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According to a poll conducted for the National Education Association, 88% of parents approve of how teachers are handling the coronavirus pandemic. That’s a higher approval rating than people give to states and local government officials. In the wake of suddenly having their child home all day, some parents have seen their teachers rise to the occasion and do their best to maintain education plans via online classes, such as the Camden, New Jersey, teacher who posts daily video lessons on YouTube and Facebook and also started an initiative to get books donated to local food banks.
Unfortunately, online classes remain inaccessible in many areas and households, which only reinforces the importance of a good teacher in the emotional and mental development of a young person.
So in case you are in the mood to show your child’s teachers how much you appreciate everything they do for your family, we talked to some teachers about what gifts they like to receive. We also learned what they, politely, would prefer not to receive. Kate Winn is an Ontario-based kindergarten teacher and the founder of This Mom Loves. “Because I am always trying to cut back on ‘stuff,’ I prefer not to receive teacher-themed items like mugs or decorations.”
What Are the Best Teacher Gifts?
If you don’t have much disposable income at the moment, don’t worry. Even a small token of thanks or inexpensive gift is greatly appreciated, teachers say. All that matters is that the gesture comes from the heart.
Brett Murphy Hunt, who teaches MBA courses at Assumption College and also owns the Boston-area Brett E. Murphy Tutoring & Consulting, Inc., says that students and parents don’t need to overdo it.
“When I truly think about it, the best gifts that I’ve ever gotten from students are notes. I have a folder on my computer of notes from students — even casual emails — that students felt compelled to write after a semester together,” she says. “During this time, especially, I know a lot of my colleagues are feeling unsure and particularly stressed. I am confident that a student intentionally communicating how their teachers helped them in the classroom, in their own words, would be the most cherished thing we could possibly receive right now. In a way, this type of gift is perfect for our self-isolating situation because they can be emailed or sent in the mail.”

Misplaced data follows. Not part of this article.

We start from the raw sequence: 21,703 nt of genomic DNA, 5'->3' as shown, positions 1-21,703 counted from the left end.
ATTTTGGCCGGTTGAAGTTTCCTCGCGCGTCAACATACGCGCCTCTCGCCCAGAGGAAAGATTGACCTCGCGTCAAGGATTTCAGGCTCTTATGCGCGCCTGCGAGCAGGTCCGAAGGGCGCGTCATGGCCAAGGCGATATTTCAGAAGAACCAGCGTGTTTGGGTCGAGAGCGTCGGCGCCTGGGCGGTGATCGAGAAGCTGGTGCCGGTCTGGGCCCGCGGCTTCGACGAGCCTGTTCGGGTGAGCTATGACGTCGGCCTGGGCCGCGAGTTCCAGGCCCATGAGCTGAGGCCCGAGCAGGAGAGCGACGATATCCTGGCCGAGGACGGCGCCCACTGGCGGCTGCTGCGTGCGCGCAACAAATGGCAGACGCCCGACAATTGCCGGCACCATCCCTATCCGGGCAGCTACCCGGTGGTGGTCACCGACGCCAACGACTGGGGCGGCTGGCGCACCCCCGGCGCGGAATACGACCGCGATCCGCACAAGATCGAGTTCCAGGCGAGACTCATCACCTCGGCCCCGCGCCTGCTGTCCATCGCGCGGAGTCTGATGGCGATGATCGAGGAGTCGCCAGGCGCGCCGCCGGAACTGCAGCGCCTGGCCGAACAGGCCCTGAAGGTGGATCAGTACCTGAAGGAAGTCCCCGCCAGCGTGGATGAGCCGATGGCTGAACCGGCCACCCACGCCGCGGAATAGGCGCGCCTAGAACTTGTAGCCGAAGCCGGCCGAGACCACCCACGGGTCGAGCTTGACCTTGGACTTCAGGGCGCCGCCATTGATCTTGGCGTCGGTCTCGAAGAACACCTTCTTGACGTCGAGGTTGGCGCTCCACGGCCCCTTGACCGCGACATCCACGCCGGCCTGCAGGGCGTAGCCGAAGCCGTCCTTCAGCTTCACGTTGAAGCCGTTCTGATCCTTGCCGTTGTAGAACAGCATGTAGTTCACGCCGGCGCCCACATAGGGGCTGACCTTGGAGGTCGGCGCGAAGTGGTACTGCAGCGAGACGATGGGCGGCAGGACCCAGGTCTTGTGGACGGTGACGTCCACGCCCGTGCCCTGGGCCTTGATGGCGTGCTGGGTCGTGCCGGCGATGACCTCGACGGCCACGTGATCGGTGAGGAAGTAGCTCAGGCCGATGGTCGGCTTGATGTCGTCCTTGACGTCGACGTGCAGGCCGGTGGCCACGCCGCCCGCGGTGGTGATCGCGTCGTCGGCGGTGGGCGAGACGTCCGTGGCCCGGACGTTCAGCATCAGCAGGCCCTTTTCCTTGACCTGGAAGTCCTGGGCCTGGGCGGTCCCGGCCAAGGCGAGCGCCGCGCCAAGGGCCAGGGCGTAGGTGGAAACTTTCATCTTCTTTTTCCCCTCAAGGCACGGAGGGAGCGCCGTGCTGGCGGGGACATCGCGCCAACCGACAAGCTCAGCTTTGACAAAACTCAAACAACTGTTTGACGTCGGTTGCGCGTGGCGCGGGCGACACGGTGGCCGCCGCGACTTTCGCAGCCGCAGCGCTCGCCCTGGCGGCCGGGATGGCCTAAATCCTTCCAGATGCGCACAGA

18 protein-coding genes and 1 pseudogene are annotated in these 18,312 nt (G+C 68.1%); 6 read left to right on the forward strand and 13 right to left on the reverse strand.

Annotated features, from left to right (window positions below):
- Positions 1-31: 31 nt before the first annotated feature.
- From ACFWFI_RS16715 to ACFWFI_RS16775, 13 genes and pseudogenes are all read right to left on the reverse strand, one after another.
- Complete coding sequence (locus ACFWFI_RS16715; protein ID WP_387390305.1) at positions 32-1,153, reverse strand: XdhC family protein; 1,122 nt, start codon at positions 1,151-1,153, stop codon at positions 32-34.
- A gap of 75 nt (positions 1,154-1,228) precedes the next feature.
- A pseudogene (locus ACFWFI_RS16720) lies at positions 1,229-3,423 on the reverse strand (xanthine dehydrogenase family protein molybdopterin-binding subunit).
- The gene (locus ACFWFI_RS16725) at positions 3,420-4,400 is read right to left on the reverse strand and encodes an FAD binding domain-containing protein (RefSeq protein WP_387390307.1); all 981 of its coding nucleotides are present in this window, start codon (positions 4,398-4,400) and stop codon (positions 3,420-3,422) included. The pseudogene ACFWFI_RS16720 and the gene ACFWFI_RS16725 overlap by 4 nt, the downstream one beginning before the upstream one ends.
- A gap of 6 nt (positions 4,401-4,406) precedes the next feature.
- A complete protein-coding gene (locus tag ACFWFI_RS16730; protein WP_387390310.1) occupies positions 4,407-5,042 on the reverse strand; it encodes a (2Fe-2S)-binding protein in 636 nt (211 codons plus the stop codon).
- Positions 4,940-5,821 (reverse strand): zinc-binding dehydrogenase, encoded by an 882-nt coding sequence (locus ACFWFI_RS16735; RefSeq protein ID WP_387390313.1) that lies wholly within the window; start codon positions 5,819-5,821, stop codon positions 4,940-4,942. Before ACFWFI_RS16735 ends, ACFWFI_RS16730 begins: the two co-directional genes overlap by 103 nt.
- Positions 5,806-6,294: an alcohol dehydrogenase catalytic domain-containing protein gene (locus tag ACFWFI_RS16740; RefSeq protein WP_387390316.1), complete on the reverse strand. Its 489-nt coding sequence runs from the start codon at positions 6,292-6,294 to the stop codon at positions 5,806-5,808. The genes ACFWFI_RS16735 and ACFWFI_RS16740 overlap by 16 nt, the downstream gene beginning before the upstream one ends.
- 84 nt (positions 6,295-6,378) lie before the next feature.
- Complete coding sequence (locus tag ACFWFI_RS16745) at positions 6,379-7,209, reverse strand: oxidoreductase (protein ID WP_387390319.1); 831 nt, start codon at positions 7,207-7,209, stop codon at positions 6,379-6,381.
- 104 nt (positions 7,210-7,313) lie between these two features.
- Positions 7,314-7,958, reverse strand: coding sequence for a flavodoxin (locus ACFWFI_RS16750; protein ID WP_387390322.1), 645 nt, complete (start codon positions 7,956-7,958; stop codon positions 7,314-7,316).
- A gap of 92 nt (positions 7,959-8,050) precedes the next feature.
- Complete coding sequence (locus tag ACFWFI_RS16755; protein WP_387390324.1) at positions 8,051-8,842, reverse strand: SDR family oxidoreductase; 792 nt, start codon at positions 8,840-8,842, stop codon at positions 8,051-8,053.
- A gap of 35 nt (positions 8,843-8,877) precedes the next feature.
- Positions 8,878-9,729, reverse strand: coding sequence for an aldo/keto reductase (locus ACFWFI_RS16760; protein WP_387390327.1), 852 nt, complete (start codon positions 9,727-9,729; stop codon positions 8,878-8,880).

Speaking of which: Where do you even send teacher gifts nowadays? It’s not like your child can drop it off on the teacher’s desk. Murphy Hunt says that “when in doubt, send it to the school. Teachers have varying levels of comfort when it comes to disclosing their personal addresses.” If your gift or card is of the electronic nature, that’s easier, because nearly all teachers have a readily searchable school e-mail address. Though really, your kid ideally should have that already written down somewhere.
If you are in a generous mood, here’s what real teachers say make the best teacher gift ideas.
Gift Cards: The Perfect Practical Gift
Some people consider gift cards to be impersonal, and an admission you don’t know the recipient that well. But they can also be very useful, and sometimes you don’t know the other person that well but still want to do something nice. Even if you’re not a big fan of gift cards normally, they’re particularly practical at the moment.
“I don’t know if it’s awful to say this or not but I love gift cards, and they’re probably the easiest gifts to send during this COVID-19 Teacher Appreciation Week, especially since many businesses will now email them!” Winn, the teacher from Ontario, says. “Traditional teacher-pleasers are cards for places like coffee shops, bookstores or dollar stores, though I also find it very thoughtful when parents pay attention to something I like.For example, at Christmas one student gave me a gift certificate to a nail salon.”
Speaking of which, Winn highly suggests that parents consider buying gift cards or certificates for small businesses right now. “Or even consider making a charitable donation in the teacher’s name. I’ve had families do that for me before and I really do like it,” she adds. “While not COVID-19 related, one example is the World Vision gifts because the child can still ‘choose’ something, though the teacher isn’t actually the one to receive it.”
Chocolate: Delicious and Thoughtful
There’s an old truism that when in doubt, just give chocolate. But first, make sure you know the teacher isn’t on a diet, avoiding sugar, or just one of the rare people who doesn’t like chocolate. Second, remember that a personal touch is always nice.